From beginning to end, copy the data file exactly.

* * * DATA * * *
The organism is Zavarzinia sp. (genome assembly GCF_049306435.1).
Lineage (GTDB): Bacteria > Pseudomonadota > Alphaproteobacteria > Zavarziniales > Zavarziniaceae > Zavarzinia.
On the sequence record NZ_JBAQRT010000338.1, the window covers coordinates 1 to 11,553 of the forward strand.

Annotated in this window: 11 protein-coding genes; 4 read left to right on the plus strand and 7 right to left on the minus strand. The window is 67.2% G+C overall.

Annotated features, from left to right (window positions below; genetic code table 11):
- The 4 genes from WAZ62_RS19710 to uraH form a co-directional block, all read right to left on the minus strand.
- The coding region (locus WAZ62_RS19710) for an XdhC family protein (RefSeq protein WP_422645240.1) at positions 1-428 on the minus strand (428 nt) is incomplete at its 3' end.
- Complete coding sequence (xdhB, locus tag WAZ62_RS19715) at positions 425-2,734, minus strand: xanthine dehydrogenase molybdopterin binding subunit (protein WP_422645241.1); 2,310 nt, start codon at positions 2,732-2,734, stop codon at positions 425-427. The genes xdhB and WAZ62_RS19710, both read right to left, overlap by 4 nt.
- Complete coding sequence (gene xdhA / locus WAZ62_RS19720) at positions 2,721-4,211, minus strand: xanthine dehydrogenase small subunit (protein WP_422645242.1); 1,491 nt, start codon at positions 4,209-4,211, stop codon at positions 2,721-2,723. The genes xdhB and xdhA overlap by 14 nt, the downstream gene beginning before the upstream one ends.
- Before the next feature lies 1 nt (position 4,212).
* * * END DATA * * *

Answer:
The organism is Zavarzinia sp. (genome assembly GCF_049306435.1).
Lineage (GTDB): Bacteria > Pseudomonadota > Alphaproteobacteria > Zavarziniales > Zavarziniaceae > Zavarzinia.
On the sequence record NZ_JBAQRT010000338.1, the window covers coordinates 1 to 11,553 of the forward strand.

Annotated in this window: 11 protein-coding genes; 4 read left to right on the plus strand and 7 right to left on the minus strand. The window is 67.2% G+C overall.

Annotated features, from left to right (window positions below; genetic code table 11):
- The 4 genes from WAZ62_RS19710 to uraH form a co-directional block, all read right to left on the minus strand.
- The coding region (locus WAZ62_RS19710) for an XdhC family protein (RefSeq protein WP_422645240.1) at positions 1-428 on the minus strand (428 nt) is incomplete at its 3' end.
- Complete coding sequence (xdhB, locus tag WAZ62_RS19715) at positions 425-2,734, minus strand: xanthine dehydrogenase molybdopterin binding subunit (protein WP_422645241.1); 2,310 nt, start codon at positions 2,732-2,734, stop codon at positions 425-427. The genes xdhB and WAZ62_RS19710, both read right to left, overlap by 4 nt.
- Complete coding sequence (gene xdhA / locus WAZ62_RS19720) at positions 2,721-4,211, minus strand: xanthine dehydrogenase small subunit (protein WP_422645242.1); 1,491 nt, start codon at positions 4,209-4,211, stop codon at positions 2,721-2,723. The genes xdhB and xdhA overlap by 14 nt, the downstream gene beginning before the upstream one ends.
- Before the next feature lies 1 nt (position 4,212).